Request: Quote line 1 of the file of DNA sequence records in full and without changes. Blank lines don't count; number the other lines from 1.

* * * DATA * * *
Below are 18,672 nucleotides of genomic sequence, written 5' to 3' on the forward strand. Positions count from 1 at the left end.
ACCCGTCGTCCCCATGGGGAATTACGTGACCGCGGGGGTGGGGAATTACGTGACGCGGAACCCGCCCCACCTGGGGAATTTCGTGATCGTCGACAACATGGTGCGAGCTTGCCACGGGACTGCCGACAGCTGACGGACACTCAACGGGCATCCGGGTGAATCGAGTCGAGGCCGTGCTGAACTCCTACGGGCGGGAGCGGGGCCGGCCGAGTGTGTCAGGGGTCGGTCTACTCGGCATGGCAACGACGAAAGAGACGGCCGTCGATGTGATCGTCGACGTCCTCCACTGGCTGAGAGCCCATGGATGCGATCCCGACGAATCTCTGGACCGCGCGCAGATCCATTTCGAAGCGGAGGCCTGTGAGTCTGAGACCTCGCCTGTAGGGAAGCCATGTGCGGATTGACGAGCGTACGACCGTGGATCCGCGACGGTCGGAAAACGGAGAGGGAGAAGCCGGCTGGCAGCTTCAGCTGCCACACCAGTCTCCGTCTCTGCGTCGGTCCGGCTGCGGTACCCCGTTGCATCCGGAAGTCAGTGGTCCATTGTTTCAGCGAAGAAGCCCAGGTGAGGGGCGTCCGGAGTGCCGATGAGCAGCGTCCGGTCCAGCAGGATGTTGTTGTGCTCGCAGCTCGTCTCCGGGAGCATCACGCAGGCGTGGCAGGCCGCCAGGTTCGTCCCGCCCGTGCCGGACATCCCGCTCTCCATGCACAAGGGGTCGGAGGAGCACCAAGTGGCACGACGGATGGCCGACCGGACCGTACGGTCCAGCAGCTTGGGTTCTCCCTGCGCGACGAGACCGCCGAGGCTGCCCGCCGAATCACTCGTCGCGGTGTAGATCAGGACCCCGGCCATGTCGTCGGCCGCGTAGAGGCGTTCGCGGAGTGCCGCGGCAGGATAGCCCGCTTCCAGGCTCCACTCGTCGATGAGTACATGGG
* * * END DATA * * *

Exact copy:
Below are 18,672 nucleotides of genomic sequence, written 5' to 3' on the forward strand. Positions count from 1 at the left end.